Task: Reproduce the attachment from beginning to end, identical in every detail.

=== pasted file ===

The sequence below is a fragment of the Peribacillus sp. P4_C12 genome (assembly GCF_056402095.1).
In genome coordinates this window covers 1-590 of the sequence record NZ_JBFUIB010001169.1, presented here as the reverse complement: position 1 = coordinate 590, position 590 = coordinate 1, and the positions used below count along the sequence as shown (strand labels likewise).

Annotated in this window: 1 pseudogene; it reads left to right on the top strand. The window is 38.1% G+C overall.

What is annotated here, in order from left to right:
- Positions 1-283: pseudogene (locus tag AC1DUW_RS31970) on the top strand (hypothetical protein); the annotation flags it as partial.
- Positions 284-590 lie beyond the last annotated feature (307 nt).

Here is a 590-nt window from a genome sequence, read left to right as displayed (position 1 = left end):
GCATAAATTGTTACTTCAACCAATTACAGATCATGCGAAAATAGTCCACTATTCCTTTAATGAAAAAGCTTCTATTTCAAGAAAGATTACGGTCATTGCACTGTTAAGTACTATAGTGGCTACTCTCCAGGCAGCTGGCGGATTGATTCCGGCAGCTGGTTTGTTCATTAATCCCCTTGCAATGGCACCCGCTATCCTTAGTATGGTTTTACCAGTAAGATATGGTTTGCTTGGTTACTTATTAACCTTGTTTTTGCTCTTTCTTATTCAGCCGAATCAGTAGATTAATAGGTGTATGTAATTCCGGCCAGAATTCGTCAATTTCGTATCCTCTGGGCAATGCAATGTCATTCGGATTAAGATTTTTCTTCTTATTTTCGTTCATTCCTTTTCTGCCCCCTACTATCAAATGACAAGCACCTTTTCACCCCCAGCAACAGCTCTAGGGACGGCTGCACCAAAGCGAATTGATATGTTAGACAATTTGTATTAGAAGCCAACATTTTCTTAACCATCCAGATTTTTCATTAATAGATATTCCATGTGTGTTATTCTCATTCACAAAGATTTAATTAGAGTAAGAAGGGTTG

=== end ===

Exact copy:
The sequence below is a fragment of the Peribacillus sp. P4_C12 genome (assembly GCF_056402095.1).
In genome coordinates this window covers 1-590 of the sequence record NZ_JBFUIB010001169.1, presented here as the reverse complement: position 1 = coordinate 590, position 590 = coordinate 1, and the positions used below count along the sequence as shown (strand labels likewise).

Annotated in this window: 1 pseudogene; it reads left to right on the top strand. The window is 38.1% G+C overall.

What is annotated here, in order from left to right:
- Positions 1-283: pseudogene (locus tag AC1DUW_RS31970) on the top strand (hypothetical protein); the annotation flags it as partial.
- Positions 284-590 lie beyond the last annotated feature (307 nt).

Here is a 590-nt window from a genome sequence, read left to right as displayed (position 1 = left end):
GCATAAATTGTTACTTCAACCAATTACAGATCATGCGAAAATAGTCCACTATTCCTTTAATGAAAAAGCTTCTATTTCAAGAAAGATTACGGTCATTGCACTGTTAAGTACTATAGTGGCTACTCTCCAGGCAGCTGGCGGATTGATTCCGGCAGCTGGTTTGTTCATTAATCCCCTTGCAATGGCACCCGCTATCCTTAGTATGGTTTTACCAGTAAGATATGGTTTGCTTGGTTACTTATTAACCTTGTTTTTGCTCTTTCTTATTCAGCCGAATCAGTAGATTAATAGGTGTATGTAATTCCGGCCAGAATTCGTCAATTTCGTATCCTCTGGGCAATGCAATGTCATTCGGATTAAGATTTTTCTTCTTATTTTCGTTCATTCCTTTTCTGCCCCCTACTATCAAATGACAAGCACCTTTTCACCCCCAGCAACAGCTCTAGGGACGGCTGCACCAAAGCGAATTGATATGTTAGACAATTTGTATTAGAAGCCAACATTTTCTTAACCATCCAGATTTTTCATTAATAGATATTCCATGTGTGTTATTCTCATTCACAAAGATTTAATTAGAGTAAGAAGGGTTG